How to Work With Complementary Colors

By Pauline Gill ; Updated September 15, 2017
Work With Complementary Colors

Complementary colors are opposite each other on the color wheel. Red and green, blue and orange, purple and yellow are all complementary colors. They are called complementary because the two colors make each other stand out. When they are viewed together, they make people feel good, hence, marketers and advertisers rely heavily on the use of complementary colors. The color wheel is essential because it gives a visual of how shades of color affect each other. To work with complementary colors, use the color wheel as a guide. Whether you are creating a website, decorating your home or choosing your clothes, the color wheel will help.

Understand the color wheel. The color wheel is made up of 12 colors that are primary colors, secondary colors, and tertiary colors. Primary colors are the true colors: red, blue and yellow. Secondary colors are the mix of primary colors: orange, yellow, green and violet. Tertiary colors are the mix of primary and secondary colors: yellow-orange, red-violet, red-orange, blue-violet, blue-green and yellow-green. Complementary colors are the opposites on the color wheel; analogous are next to each other and work well together, but they don't offer contrast like complementary colors. Triad colors are three colors that form a triangle on the wheel.

Use complementary colors to design a website. Because complementary colors make people feel good, they are great choices for a website or any graphic design. Don't choose just any two opposites. Make sure you choose two with similar shades. A dark blue with a dark orange or a dark purple with a dark yellow are good choices whereas, a dark blue and light orange will not look as good together. Don't add a lot of other colors. Sticking with your two complementary colors, add other shades of the two colors for an appealing look.

Try complementary colors when decorating. The contrast of complementary colors creates a dramatic look in a room, while analogous colors create a softer effect. Consider this contrast in formal rooms or where you want a formal look. Use the 60-30-10 percent rule in decorating. Choose the main color to use on the walls (60 percent of color). Choose the complement of that color to use on the furniture (30 percent). Then choose a third color for accent (10 percent). For example, use blue on the walls, shades of orange on the furniture, and then add black for an accent. Black is considered a neutral and a great accent when decorating. Try adding different shades of the same color to add more dimension.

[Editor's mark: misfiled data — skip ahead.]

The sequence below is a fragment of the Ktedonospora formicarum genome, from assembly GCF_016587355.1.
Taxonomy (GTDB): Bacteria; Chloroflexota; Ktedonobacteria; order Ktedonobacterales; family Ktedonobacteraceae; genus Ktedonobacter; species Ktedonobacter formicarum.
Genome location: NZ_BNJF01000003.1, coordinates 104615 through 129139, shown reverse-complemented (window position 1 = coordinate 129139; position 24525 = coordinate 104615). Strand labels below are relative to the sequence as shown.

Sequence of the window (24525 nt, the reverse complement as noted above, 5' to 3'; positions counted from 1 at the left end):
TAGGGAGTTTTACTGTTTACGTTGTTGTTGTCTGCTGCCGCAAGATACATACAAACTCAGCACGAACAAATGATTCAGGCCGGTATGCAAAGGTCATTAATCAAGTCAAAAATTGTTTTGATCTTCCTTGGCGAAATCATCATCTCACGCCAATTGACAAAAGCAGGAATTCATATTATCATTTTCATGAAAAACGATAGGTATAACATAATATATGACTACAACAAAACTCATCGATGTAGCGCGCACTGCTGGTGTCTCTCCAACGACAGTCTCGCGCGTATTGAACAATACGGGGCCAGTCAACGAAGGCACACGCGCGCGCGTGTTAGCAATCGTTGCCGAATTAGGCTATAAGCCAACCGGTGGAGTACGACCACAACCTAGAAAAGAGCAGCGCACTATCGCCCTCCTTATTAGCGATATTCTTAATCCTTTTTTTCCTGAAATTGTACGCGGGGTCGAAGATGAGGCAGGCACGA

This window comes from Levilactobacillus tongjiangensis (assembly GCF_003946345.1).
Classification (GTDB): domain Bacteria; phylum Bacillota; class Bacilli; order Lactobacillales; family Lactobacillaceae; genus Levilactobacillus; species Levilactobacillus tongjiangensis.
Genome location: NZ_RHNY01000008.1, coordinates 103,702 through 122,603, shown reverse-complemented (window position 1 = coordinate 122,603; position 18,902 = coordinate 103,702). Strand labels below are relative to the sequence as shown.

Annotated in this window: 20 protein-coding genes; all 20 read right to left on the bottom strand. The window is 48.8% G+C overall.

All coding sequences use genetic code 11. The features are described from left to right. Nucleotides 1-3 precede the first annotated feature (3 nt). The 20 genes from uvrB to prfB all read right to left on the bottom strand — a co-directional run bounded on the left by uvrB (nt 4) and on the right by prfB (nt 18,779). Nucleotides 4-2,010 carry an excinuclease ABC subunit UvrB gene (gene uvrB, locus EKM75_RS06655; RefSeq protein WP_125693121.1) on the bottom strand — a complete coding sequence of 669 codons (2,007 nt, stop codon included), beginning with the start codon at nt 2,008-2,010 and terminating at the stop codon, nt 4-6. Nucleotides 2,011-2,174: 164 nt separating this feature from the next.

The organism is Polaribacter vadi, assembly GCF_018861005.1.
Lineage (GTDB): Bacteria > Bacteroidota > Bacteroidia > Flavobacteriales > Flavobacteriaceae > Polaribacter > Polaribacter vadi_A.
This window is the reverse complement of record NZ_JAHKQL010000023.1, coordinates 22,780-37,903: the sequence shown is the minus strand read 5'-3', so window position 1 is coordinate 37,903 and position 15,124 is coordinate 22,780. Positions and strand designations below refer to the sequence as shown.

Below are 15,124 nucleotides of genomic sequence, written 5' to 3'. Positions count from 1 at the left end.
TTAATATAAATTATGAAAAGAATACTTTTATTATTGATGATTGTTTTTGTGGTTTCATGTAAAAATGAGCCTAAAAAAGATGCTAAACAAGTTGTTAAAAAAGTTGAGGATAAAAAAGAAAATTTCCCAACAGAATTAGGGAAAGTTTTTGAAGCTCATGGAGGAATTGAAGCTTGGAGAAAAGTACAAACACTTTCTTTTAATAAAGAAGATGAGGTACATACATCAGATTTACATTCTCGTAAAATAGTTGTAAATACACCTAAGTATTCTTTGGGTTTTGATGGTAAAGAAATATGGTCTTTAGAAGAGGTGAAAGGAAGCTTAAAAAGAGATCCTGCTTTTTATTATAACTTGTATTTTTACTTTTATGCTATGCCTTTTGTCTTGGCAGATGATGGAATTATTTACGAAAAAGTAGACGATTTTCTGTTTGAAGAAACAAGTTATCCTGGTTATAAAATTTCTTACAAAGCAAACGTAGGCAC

Choose complementary colors when dressing for success. A navy suit looks striking with an orange tie. Hunter green and burgundy complement each other as well as blue slacks and a gold shirt. With clothing, look at the intensity of the color. Stay away from dressing in only bright colors and lean more toward tones, tints and shades. Tones are colors with a touch of gray. Tints are colors with a touch of white and shades have a touch of black. If you wear a bright red shirt, match it with gray pants to tone down the shirt.

Be observant. With the help of a color wheel, working with complementary colors can be fun. Browse through magazines to see how designers work with contrasting colors. Look outside at nature's contrasts. When you walk into someone's home, what is it that appeals to you or doesn't work for you? Observing the use of contrasting colors will help you see which colors complement each other and which colors just don't work together.

About the Author

Pauline Gill is a retired teacher with more than 25 years of experience teaching English to high school students. She holds a bachelor's degree in language arts and a Master of Education degree. Gill is also an award-winning fiction author.